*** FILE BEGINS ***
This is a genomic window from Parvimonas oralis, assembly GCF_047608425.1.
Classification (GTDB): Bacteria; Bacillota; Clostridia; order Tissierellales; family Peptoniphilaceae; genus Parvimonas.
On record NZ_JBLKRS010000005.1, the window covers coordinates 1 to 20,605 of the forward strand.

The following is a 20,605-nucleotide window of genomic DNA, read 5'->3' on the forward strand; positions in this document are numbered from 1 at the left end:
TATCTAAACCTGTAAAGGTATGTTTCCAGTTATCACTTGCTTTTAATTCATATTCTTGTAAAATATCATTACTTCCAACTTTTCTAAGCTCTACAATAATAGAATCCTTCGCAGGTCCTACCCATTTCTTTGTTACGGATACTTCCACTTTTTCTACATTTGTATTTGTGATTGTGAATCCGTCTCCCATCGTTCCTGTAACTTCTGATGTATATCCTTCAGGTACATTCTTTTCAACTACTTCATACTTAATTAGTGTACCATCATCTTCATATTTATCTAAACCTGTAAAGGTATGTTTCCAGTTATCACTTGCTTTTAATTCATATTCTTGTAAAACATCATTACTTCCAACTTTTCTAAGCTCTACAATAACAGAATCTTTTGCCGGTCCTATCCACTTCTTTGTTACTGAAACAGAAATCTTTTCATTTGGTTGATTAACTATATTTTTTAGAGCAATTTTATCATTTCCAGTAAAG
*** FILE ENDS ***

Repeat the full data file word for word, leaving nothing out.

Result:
This is a genomic window from Parvimonas oralis, assembly GCF_047608425.1.
Classification (GTDB): Bacteria; Bacillota; Clostridia; order Tissierellales; family Peptoniphilaceae; genus Parvimonas.
On record NZ_JBLKRS010000005.1, the window covers coordinates 1 to 20,605 of the forward strand.

The following is a 20,605-nucleotide window of genomic DNA, read 5'->3' on the forward strand; positions in this document are numbered from 1 at the left end:
TATCTAAACCTGTAAAGGTATGTTTCCAGTTATCACTTGCTTTTAATTCATATTCTTGTAAAATATCATTACTTCCAACTTTTCTAAGCTCTACAATAATAGAATCCTTCGCAGGTCCTACCCATTTCTTTGTTACGGATACTTCCACTTTTTCTACATTTGTATTTGTGATTGTGAATCCGTCTCCCATCGTTCCTGTAACTTCTGATGTATATCCTTCAGGTACATTCTTTTCAACTACTTCATACTTAATTAGTGTACCATCATCTTCATATTTATCTAAACCTGTAAAGGTATGTTTCCAGTTATCACTTGCTTTTAATTCATATTCTTGTAAAACATCATTACTTCCAACTTTTCTAAGCTCTACAATAACAGAATCTTTTGCCGGTCCTATCCACTTCTTTGTTACTGAAACAGAAATCTTTTCATTTGGTTGATTAACTATATTTTTTAGAGCAATTTTATCATTTCCAGTAAAG